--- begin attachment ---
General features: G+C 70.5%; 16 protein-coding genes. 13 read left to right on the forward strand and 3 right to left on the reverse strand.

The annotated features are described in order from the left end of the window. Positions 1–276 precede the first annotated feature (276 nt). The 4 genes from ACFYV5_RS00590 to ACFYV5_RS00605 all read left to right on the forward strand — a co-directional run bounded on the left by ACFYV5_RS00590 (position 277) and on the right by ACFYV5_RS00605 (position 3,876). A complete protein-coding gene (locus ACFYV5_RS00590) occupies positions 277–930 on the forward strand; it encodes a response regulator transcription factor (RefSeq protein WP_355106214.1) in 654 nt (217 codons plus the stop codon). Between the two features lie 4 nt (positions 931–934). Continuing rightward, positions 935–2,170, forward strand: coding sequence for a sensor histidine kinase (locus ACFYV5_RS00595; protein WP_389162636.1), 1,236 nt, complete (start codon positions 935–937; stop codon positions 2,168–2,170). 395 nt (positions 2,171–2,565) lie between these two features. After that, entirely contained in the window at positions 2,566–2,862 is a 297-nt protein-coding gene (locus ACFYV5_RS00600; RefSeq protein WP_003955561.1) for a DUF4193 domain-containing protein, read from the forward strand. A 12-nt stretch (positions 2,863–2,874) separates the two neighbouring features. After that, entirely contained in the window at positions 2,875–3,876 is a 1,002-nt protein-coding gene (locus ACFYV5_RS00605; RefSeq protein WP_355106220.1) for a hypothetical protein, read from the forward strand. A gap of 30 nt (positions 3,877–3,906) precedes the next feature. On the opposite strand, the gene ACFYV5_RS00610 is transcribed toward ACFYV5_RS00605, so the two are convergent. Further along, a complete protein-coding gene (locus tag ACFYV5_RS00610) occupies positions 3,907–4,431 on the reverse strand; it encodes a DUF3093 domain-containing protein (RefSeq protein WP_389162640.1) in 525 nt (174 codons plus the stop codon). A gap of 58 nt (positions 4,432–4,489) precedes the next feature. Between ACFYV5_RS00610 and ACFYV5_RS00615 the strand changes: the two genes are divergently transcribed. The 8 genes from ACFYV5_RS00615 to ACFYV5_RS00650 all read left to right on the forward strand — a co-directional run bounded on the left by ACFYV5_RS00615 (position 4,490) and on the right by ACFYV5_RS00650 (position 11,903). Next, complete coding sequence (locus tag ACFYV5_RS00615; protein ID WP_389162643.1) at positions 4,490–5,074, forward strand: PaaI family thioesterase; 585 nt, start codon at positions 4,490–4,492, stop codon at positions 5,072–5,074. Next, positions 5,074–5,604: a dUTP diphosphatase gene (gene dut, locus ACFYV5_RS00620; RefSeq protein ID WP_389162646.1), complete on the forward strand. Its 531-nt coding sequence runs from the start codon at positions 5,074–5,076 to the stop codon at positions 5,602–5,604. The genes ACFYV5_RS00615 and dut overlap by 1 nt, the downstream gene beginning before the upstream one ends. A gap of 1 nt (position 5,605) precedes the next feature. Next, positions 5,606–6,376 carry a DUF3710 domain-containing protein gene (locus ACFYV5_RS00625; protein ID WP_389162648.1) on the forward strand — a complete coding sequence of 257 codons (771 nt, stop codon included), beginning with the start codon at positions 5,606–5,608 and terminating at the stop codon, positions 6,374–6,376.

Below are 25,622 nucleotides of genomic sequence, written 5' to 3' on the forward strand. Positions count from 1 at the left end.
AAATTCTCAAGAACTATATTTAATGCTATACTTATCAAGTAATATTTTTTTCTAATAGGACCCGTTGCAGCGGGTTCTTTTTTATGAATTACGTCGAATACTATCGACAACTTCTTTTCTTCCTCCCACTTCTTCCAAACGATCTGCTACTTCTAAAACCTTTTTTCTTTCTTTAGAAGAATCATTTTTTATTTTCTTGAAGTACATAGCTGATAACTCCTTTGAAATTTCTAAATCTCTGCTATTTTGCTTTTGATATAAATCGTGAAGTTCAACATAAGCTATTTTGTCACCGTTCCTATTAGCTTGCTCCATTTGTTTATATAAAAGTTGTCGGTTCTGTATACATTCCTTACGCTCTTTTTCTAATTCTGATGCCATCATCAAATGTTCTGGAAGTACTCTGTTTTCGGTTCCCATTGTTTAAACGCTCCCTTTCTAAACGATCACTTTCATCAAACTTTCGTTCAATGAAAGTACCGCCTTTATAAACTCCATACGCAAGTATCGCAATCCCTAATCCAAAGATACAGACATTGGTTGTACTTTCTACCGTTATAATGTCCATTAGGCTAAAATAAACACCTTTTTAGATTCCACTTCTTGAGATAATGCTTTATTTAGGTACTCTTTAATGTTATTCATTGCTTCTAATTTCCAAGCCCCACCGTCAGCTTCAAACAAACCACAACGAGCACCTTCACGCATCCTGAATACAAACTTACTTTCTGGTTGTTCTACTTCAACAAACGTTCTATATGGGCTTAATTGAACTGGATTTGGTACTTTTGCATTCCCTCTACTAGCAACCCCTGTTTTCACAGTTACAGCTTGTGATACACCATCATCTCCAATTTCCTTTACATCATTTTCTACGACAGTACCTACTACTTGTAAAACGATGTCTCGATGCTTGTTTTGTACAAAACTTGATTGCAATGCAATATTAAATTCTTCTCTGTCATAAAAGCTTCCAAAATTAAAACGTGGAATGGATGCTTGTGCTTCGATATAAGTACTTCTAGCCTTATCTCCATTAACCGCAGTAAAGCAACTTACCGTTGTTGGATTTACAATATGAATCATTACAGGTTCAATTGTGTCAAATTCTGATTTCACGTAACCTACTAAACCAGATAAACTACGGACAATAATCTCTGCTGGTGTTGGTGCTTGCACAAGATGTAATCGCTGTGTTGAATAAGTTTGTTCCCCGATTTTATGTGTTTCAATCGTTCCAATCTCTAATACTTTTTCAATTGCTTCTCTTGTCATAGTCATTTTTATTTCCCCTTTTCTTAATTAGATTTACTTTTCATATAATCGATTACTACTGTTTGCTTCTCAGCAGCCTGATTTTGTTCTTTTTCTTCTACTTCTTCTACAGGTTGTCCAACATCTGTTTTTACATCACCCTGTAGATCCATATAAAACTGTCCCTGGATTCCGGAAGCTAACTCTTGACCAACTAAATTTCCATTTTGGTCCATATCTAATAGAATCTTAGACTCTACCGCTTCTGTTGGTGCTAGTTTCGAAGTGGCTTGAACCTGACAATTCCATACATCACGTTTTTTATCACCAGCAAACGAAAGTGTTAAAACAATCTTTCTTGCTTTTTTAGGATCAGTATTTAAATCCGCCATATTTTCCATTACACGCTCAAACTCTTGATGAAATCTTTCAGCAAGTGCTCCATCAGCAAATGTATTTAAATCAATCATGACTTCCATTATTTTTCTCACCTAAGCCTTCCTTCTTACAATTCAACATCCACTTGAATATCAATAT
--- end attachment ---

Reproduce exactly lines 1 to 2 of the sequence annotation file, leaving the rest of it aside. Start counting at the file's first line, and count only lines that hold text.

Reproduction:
General features: G+C 70.5%; 16 protein-coding genes. 13 read left to right on the forward strand and 3 right to left on the reverse strand.

The annotated features are described in order from the left end of the window. Positions 1–276 precede the first annotated feature (276 nt). The 4 genes from ACFYV5_RS00590 to ACFYV5_RS00605 all read left to right on the forward strand — a co-directional run bounded on the left by ACFYV5_RS00590 (position 277) and on the right by ACFYV5_RS00605 (position 3,876). A complete protein-coding gene (locus ACFYV5_RS00590) occupies positions 277–930 on the forward strand; it encodes a response regulator transcription factor (RefSeq protein WP_355106214.1) in 654 nt (217 codons plus the stop codon). Between the two features lie 4 nt (positions 931–934). Continuing rightward, positions 935–2,170, forward strand: coding sequence for a sensor histidine kinase (locus ACFYV5_RS00595; protein WP_389162636.1), 1,236 nt, complete (start codon positions 935–937; stop codon positions 2,168–2,170). 395 nt (positions 2,171–2,565) lie between these two features. After that, entirely contained in the window at positions 2,566–2,862 is a 297-nt protein-coding gene (locus ACFYV5_RS00600; RefSeq protein WP_003955561.1) for a DUF4193 domain-containing protein, read from the forward strand. A 12-nt stretch (positions 2,863–2,874) separates the two neighbouring features. After that, entirely contained in the window at positions 2,875–3,876 is a 1,002-nt protein-coding gene (locus ACFYV5_RS00605; RefSeq protein WP_355106220.1) for a hypothetical protein, read from the forward strand. A gap of 30 nt (positions 3,877–3,906) precedes the next feature. On the opposite strand, the gene ACFYV5_RS00610 is transcribed toward ACFYV5_RS00605, so the two are convergent. Further along, a complete protein-coding gene (locus tag ACFYV5_RS00610) occupies positions 3,907–4,431 on the reverse strand; it encodes a DUF3093 domain-containing protein (RefSeq protein WP_389162640.1) in 525 nt (174 codons plus the stop codon). A gap of 58 nt (positions 4,432–4,489) precedes the next feature. Between ACFYV5_RS00610 and ACFYV5_RS00615 the strand changes: the two genes are divergently transcribed. The 8 genes from ACFYV5_RS00615 to ACFYV5_RS00650 all read left to right on the forward strand — a co-directional run bounded on the left by ACFYV5_RS00615 (position 4,490) and on the right by ACFYV5_RS00650 (position 11,903). Next, complete coding sequence (locus tag ACFYV5_RS00615; protein ID WP_389162643.1) at positions 4,490–5,074, forward strand: PaaI family thioesterase; 585 nt, start codon at positions 4,490–4,492, stop codon at positions 5,072–5,074. Next, positions 5,074–5,604: a dUTP diphosphatase gene (gene dut, locus ACFYV5_RS00620; RefSeq protein ID WP_389162646.1), complete on the forward strand. Its 531-nt coding sequence runs from the start codon at positions 5,074–5,076 to the stop codon at positions 5,602–5,604. The genes ACFYV5_RS00615 and dut overlap by 1 nt, the downstream gene beginning before the upstream one ends. A gap of 1 nt (position 5,605) precedes the next feature. Next, positions 5,606–6,376 carry a DUF3710 domain-containing protein gene (locus ACFYV5_RS00625; protein ID WP_389162648.1) on the forward strand — a complete coding sequence of 257 codons (771 nt, stop codon included), beginning with the start codon at positions 5,606–5,608 and terminating at the stop codon, positions 6,374–6,376.